Sixty Days and Counting

Sixty Days and Counting

Book - 2007
Average Rating:
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Random House, Inc.
By the time Phil Chase is elected president, the world’s climate is far on its way to irreversible change. Food scarcity, housing shortages, diminishing medical care, and vanishing species are just some of the consequences. The erratic winter the Washington, D.C., area is experiencing is another grim reminder of a global weather pattern gone haywire: bone-chilling cold one day, balmy weather the next.

But the president-elect remains optimistic and doesn’t intend to give up without a fight. A maverick in every sense of the word, Chase starts organizing the most ambitious plan to save the world from disaster since FDR–and assembling a team of top scientists and advisers to implement it.

For Charlie Quibler, this means reentering the political fray full-time and giving up full-time care of his young son, Joe. For Frank Vanderwal, hampered by a brain injury, it means trying to protect the woman he loves from a vengeful ex and a rogue “black ops” agency not even the president can control–a task for which neither Frank’s work at the National Science Foundation nor his study of Tibetan Buddhism can prepare him.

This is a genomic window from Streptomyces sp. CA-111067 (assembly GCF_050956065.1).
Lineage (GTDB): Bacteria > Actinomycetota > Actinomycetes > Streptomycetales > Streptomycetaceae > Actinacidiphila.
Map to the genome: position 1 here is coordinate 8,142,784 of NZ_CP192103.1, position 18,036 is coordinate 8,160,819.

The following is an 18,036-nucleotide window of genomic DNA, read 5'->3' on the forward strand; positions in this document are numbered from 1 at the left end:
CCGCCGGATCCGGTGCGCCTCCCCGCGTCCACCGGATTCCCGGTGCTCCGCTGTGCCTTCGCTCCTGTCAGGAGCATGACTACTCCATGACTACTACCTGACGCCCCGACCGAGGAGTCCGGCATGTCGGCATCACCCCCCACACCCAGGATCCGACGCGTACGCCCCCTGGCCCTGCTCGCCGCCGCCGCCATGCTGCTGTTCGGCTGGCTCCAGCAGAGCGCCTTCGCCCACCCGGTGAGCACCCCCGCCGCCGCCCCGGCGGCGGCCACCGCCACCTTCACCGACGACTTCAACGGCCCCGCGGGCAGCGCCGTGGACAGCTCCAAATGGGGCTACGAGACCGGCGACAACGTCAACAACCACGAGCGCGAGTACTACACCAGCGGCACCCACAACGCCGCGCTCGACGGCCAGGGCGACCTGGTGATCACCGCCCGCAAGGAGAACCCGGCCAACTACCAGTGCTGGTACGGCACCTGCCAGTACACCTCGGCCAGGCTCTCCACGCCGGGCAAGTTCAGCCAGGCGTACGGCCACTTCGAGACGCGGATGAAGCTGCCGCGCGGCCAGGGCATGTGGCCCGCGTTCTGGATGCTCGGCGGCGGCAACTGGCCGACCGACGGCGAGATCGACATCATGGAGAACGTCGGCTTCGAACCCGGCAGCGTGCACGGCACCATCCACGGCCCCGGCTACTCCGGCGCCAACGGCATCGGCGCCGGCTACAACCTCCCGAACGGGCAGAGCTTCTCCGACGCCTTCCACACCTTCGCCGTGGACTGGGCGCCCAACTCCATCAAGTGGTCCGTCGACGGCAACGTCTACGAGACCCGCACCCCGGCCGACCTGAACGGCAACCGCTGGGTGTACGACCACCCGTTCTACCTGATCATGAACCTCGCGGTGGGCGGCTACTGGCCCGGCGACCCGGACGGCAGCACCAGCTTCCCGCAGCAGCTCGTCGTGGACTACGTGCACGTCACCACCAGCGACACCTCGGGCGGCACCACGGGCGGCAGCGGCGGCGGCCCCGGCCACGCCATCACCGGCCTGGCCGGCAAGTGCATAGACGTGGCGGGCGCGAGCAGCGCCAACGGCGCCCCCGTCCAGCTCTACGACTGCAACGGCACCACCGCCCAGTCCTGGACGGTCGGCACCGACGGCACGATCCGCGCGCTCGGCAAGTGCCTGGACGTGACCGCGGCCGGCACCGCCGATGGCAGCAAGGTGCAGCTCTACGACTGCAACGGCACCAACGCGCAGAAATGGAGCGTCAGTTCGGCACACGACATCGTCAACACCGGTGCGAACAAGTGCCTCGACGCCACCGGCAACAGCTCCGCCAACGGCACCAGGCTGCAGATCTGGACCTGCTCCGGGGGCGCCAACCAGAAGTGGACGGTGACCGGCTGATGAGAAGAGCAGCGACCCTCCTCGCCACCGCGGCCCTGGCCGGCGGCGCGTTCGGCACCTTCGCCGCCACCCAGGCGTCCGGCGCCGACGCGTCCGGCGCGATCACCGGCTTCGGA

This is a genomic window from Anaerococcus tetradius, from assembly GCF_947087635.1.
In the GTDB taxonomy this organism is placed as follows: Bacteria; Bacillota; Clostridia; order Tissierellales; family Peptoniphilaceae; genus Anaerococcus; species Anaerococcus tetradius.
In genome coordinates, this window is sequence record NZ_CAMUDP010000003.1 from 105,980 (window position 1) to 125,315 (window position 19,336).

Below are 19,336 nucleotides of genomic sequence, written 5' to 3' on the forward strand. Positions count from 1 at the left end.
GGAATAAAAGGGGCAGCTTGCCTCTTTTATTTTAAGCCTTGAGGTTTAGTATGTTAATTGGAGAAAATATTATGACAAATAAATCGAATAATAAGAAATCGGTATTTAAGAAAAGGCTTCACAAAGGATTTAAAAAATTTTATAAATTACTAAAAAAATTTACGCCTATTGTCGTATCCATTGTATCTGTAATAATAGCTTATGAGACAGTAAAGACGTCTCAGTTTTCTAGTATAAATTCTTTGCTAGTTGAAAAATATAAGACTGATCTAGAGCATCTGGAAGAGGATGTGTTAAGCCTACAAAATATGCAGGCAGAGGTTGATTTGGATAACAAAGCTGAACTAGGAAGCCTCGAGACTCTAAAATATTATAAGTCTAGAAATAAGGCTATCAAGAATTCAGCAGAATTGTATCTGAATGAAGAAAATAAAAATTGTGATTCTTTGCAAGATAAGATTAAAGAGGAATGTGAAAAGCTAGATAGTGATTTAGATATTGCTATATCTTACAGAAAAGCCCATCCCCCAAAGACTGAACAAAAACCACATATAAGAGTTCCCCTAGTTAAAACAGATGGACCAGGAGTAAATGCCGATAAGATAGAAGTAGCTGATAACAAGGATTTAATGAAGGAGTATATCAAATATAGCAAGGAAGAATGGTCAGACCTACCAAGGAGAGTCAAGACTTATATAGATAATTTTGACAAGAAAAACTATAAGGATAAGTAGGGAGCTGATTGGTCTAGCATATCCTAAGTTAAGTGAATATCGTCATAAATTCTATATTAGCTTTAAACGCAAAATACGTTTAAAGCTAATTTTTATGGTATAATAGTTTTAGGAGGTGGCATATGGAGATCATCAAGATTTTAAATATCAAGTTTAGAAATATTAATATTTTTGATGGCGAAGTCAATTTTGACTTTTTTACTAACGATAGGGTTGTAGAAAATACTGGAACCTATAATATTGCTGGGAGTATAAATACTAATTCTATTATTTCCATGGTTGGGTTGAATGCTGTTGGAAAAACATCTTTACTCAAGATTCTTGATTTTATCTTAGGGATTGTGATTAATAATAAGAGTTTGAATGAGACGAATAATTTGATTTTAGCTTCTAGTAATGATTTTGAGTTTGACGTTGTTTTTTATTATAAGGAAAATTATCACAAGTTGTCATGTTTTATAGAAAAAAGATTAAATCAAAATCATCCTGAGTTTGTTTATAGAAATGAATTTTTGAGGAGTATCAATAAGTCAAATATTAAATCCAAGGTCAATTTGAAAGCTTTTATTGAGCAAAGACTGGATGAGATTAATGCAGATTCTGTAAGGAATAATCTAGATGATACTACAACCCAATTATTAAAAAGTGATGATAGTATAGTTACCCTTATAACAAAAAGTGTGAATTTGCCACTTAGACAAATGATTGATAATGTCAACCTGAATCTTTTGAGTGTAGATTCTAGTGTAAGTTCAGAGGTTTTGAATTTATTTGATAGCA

In a world where time is running out as quickly as its natural resources, where surveillance is almost total and freedom nearly nonexistent, the forecast for the Chase administration looks darker each passing day. For as the last–and most terrible–of natural disasters looms on the horizon, it will take a miracle to stop the clock . . . the kind of miracle that only dedicated men and women can bring about.

Baker & Taylor
Humankind races against time to prevent or control the repercussions of a series of international disasters, including global warming and environmental instability.

Blackwell North Amer
By the time Phil Chase is elected president, the world's climate is far on its way to irreversible change. Food scarcity, housing shortages, diminishing medical care, and vanishing species are just some of the consequences. The erratic winter the Washington, D.C., area is experiencing is another grim reminder of a global weather pattern gone haywire: bone-chilling cold one day, balmy weather the next.
But the president-elect remains optimistic and doesn't intend to give up without a fight. A maverick in every sense of the word, Chase starts organizing the most ambitious plan to save the world from disaster since FDR - and assembling a team of top scientists and advisers to implement it.
For Charlie Quibler, this means reentering the political fray full-time and giving up full-time care of his young son, Joe. For Frank Vanderwal, hampered by a brain injury, it means trying to protect the woman he loves from a vengeful ex and a rogue "black ops" agency not even the president can control - a task for which neither Frank's work at the National Science Foundation nor his study of Tibetan Buddhism can prepare him.